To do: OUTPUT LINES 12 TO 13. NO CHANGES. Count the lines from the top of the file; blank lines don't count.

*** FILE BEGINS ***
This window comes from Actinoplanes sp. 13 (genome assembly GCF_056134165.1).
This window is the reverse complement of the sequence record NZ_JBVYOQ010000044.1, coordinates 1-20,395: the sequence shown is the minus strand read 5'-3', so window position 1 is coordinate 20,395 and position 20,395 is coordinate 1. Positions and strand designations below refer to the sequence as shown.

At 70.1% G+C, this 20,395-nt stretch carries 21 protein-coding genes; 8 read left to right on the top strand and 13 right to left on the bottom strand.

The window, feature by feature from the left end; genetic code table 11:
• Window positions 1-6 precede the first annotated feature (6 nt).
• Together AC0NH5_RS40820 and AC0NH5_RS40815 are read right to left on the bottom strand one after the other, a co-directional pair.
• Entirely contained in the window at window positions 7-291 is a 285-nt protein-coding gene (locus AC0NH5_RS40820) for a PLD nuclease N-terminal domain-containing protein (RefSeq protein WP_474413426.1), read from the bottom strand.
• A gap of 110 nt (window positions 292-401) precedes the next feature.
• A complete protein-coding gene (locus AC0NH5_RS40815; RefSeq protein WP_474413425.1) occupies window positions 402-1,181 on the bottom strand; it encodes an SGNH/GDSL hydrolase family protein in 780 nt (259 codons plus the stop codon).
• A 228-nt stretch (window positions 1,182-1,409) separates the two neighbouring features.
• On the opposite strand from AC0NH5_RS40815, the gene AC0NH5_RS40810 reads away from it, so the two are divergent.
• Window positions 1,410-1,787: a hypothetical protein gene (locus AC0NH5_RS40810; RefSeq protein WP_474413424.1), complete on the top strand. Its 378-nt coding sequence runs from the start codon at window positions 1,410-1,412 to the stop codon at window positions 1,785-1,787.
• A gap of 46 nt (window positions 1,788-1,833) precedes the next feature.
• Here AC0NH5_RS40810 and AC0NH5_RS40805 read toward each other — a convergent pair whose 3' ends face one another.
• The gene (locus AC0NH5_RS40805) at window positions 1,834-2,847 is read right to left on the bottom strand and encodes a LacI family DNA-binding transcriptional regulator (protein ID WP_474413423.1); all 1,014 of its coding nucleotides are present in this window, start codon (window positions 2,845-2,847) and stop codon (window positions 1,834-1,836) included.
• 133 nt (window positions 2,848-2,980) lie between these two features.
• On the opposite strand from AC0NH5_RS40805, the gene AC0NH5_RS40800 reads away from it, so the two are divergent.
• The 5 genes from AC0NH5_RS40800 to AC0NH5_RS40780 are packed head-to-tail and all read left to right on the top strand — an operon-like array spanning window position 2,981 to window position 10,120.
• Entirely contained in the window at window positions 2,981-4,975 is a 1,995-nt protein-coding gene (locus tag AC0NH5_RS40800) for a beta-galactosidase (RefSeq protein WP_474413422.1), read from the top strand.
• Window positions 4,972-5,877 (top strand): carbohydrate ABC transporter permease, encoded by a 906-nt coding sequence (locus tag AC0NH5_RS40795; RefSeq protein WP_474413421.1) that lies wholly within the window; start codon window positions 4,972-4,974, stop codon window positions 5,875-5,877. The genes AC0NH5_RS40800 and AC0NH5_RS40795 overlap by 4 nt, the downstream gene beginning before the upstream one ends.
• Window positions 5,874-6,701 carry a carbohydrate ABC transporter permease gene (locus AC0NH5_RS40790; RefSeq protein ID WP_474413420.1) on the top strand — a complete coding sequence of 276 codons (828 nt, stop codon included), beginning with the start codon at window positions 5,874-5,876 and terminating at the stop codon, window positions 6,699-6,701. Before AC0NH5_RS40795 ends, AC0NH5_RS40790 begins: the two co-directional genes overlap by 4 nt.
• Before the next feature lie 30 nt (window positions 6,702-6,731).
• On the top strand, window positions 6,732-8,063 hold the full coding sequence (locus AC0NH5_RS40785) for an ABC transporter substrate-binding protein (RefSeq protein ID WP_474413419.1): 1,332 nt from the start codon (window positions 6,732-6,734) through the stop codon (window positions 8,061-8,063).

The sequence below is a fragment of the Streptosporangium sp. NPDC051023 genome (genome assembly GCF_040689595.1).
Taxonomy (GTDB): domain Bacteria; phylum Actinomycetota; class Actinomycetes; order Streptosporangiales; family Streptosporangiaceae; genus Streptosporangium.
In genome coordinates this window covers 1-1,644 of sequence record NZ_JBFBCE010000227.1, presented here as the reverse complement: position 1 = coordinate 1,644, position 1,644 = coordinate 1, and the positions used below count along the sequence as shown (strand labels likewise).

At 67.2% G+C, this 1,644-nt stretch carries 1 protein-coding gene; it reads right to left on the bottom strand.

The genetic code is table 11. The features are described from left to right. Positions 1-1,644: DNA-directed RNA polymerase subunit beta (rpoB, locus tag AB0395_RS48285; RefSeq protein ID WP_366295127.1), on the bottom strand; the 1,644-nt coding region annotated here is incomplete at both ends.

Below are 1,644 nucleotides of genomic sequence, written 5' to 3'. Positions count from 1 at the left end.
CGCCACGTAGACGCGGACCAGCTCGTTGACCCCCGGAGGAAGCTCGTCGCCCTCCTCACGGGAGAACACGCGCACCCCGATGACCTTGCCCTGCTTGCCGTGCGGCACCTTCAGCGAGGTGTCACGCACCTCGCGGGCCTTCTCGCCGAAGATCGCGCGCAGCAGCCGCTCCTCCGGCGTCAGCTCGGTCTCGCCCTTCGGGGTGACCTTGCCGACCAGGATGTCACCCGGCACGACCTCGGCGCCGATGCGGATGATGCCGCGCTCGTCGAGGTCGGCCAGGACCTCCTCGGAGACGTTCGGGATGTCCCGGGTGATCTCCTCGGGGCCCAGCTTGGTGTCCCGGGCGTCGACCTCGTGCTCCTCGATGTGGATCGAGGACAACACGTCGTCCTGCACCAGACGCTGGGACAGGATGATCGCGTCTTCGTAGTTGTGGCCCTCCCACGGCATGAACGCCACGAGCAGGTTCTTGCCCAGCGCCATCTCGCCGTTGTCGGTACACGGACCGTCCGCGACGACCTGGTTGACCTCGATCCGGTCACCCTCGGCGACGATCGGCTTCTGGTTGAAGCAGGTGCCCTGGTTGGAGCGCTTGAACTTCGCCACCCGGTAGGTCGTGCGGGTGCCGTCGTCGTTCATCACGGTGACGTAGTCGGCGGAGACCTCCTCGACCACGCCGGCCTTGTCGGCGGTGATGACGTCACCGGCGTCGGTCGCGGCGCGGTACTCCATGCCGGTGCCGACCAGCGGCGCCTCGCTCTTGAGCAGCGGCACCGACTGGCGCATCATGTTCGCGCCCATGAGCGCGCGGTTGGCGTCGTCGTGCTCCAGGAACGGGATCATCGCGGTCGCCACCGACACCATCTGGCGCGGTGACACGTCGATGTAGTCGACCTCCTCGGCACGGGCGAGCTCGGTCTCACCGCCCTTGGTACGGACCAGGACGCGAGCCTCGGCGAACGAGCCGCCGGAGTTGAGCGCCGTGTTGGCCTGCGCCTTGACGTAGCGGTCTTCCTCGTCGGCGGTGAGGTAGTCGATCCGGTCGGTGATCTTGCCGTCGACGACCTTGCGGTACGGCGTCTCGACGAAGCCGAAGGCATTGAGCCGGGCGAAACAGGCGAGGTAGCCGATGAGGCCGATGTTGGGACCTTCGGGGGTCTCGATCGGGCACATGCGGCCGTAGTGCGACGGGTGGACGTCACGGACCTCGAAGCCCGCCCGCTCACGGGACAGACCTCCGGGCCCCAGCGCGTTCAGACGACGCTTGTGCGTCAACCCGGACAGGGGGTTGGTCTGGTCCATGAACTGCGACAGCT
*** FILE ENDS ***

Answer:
• Window positions 1,410-1,787: a hypothetical protein gene (locus AC0NH5_RS40810; RefSeq protein WP_474413424.1), complete on the top strand. Its 378-nt coding sequence runs from the start codon at window positions 1,410-1,412 to the stop codon at window positions 1,785-1,787.
• A gap of 46 nt (window positions 1,788-1,833) precedes the next feature.